Word count: 63701 | Since last entry: 2223 | This month: 6654 Finished chapter 6, in a marathon morning of writing that ran right down to the wire: I finished typing just 30 minutes before crit group. Whew! Despite the speed with which I finished the chapter, I feel pretty good about it. I even remembered to spell-check it this time. Wrote three scenes today: Honor and Raptor arguing about whether or not to take extreme measures with the humans (showing the depths of rancor between Wind Mountain and Green Hills clans), Clarity dealing with a ship that’s refusing to land but insists on being refueled for an immediate trip home (setting up an important revelation), and a brief nasty cliffhanger ending. Then I got my critique of chapter E (despite the fact it said chapter D, with the wrong date, at the top of the first page — oops!). People generally agreed that it was a travelogue chapter in which not much happened, but on the other hand it was engagingly written and conveyed some necessary information. Sara had some good hints about how to improve some of the character relationships. Everyone thought Commander Smith was unconvincing; he seemed too eccentric to have risen to the top of the organization. Since the chapter may be too long for its weight anyway, I might just drop him — I don’t think he’ll be figuring in the story again. But you never can tell! I failed to note yesterday that I passed 60,000 words. Quite a milestone. Even though I have finished my chapter, I will NOT NOT NOT allow myself to slack off now. I am going to write something tomorrow, because my goal for the month is still to write every day. It might be the next chapter, or it might be a new prologue, heading toward a revised three-chapters-and-outline for the John T. Lupton “New Voices In Literature” contest (deadline 4/5, with a $12,500 prize for fiction and another for non-fiction). If I write 500 words every day for the next 3 weeks, that’s 10,500 words — enough for both a new prologue and a new chapter! But tonight I am going to bed early.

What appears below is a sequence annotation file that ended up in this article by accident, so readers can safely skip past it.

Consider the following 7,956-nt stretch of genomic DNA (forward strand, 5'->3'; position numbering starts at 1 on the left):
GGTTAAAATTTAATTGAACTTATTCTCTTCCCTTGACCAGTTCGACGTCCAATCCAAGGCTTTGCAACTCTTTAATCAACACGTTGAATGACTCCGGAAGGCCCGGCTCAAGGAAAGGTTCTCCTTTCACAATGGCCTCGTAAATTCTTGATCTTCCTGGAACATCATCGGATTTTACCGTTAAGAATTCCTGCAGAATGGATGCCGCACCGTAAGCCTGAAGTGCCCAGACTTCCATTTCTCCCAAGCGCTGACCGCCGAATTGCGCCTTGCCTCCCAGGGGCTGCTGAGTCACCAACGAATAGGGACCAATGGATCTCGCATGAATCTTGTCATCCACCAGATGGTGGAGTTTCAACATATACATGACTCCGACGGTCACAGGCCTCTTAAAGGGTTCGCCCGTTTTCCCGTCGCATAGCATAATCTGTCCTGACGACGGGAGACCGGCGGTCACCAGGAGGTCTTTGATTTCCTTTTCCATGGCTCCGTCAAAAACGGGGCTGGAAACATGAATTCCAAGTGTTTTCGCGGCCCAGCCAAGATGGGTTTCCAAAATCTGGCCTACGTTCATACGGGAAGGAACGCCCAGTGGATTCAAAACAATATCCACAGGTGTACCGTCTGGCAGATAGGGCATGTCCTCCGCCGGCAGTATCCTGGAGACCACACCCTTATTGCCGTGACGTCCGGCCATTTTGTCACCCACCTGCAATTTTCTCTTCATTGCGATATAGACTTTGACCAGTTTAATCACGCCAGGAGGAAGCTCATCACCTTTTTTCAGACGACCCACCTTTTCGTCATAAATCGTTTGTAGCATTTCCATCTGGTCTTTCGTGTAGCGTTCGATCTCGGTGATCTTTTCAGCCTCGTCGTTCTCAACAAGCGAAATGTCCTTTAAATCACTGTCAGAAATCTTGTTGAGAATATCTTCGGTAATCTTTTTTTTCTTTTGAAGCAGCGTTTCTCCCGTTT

David D. Levine is the author of Andre Norton Nebula Award winning novel Arabella of Mars, sequels Arabella and the Battle of Venus and Arabella the Traitor of Mars, and over fifty SF and fantasy stories. His story “Tk’Tk’Tk” won the Hugo, and he has been shortlisted for awards including the Hugo, Nebula, Campbell, and Sturgeon. Stories have appeared in Asimov’s, Analog, Clarkesworld, F&SF, Tor.com, numerous Year’s Best anthologies, and his award-winning collection Space Magic.